Protein, Protein, Protein, you gotta take protein to build muscle right? It’s true, Proteins are the building blocks of our muscles and without it we can’t build muscle at all.
So what’s in your Protein anyways? Well, protein is made up of 21 different amino acids, and when protein is consumed it’s broken down by enzymes in your body resulting in amino acids, which are then absorbed by the muscles. So basically amino acids are what actually make your muscle. You may be taking Aminos already, so we’ll tackle that subject later.
The 21 different amino acids that make up protein fall into 3 categories.
- Non-Essential Amino Acids: These are amino acids that CAN be produced by the human body, therefore they are not essential to consume through diet. They are: Alanine, Asparagine, Aspartic Acid, Cysteine, Glutamic Acid, Glutamine, Glycine, Proline, Serine, Arginine, and Tyrosine.
- Essential Amino Acids (EAA’s): These are amino acids that CANNOT be produced by the human body and must be obtained through food or supplementation. They are: Histidine, Isoleucine, Leucine, Lysine, Methionine, Phenylalanine, Threonine, Tryptophan, and Valine.
- Conditionally Essential Amino Acids: This is the newest way to categorize two very special amino acids: Arginine and Glutamine. As mentioned above Arginine and Glutamine are non-essential amino acids meaning the body has the ability to create them on its own. The reason Arginine and Glutamine also fall into the conditionally essential group is because under certain stressful conditions such as: exercise or illness; both Arginine and Glutamine can be taken in abundance through supplementation for a profound effect on the human body.
Protein Synthesis & Protein Sources Now
Now let’s talk about Protein Synthesis and where to get your protein from. Protein synthesis is defined as the environment in which the body is able to build or maintain muscle tissue. Sounds good, but how can you achieve this environment? Well, you EAT PROTEIN of course! Now that you’re craving some muscle building protein, what should you eat? Check this out.
Incomplete proteins come from vegetarian sources such as nuts, grains, and legumes and do not contain all 9 essential amino acids. For vegetarians, certain foods can be combined to make complete proteins, but on their own they are missing key essential amino acids. Example: by combining rice and beans or peanut butter and toast you can make a complete protein!
Protein can also come in a supplement form as a protein shake. Protein shakes usually consist of a combination of Whey, Soy, Egg, Casein and and or Milk Proteins. Protein shakes are complete proteins and can be used in conjunction with, or in place of foods.
A common question I get asked is, are there benefits to drinking protein shakes over eating food? I never recommend drinking shakes over eating food, but there are certain money and time saving benefits to drinking a shake or two per day.
- Protein shakes are usually more cost effective than eating food.
- Protein shakes can be made and consumed in a fraction of the time.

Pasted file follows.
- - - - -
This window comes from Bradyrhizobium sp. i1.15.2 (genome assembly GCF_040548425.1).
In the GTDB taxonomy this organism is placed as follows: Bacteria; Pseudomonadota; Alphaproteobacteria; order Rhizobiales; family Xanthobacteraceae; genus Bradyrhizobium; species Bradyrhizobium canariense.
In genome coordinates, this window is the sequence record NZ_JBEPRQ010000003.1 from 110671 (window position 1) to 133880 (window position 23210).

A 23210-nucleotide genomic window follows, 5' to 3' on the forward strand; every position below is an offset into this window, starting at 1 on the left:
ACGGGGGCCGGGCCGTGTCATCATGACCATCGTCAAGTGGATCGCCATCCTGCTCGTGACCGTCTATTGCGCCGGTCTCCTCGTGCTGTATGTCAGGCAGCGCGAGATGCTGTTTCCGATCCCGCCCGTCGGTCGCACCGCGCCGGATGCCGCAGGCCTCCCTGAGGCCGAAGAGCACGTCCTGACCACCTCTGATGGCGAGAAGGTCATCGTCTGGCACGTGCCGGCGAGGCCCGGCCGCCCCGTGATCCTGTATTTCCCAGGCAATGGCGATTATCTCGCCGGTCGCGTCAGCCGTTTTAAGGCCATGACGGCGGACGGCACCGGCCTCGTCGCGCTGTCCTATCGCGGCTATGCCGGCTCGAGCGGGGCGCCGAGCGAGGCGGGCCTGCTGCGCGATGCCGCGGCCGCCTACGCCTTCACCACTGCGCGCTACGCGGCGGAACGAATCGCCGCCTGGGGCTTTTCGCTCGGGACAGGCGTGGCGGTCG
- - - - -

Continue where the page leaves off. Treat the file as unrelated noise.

- Compared to most foods, protein shakes have significantly less or no fat or cholesterol.
- Some protein shakes have the ability to digest almost immediately, supplying the body with a large dose of amino acids whereas food can take up to several hours to fully digest.
How much protein do I need and when should I consume it?
- In order to maintain protein synthesis, a person should consume 1-1.5 grams of protein per pound of lean body weight each and every day. Lean body weight refers to your weight minus your body fat.
- Because the body cannot store protein for later use, the daily protein requirement should be spread throughout the day and should be consumed every 4-5 hours.
- In general, people should be eating three meals (breakfast, lunch, and dinner) consisting of a complete protein source, and three protein shakes that are to be taken in-between meals (remember protein every few hours).
- The most crucial time to consume a protein shake is after a strenuous workout and before bed to enhance recovery. Taking these shakes supplies the body with a large dose of amino acids that will promote muscle repair and recovery as well as promote protein synthesis.
5 Main Sources of Protein Shakes
- Whey Hydrolysate
- Whey Isolate
- Whey Concentrate
Whey Hydrolysate– Absorbs immediately / done digesting within 20 minutes
Whey Isolate– Absorbs in about 15 minutes / done digesting within 45 minutes
Whey Concentrate -Absorbs in about 45 minutes / done digesting within 45 minutes
Egg– Absorbs in about 45 minutes / done digesting within 1.5 – 3 hours
Casein– Absorbs in about 45 minutes-1 hour / done digesting within 3 – 5 hours
- A single source protein (having only one of the above listed proteins)
- A multi-source protein which would consist of more than one of the above listed proteins
A multi-source protein can offer the advantage of varied absorption rates regulated by each protein. Therefore, one will get the advantages of what Whey offers in its fast absorption rate, as well as the lengthy absorption of Egg and Casein proteins.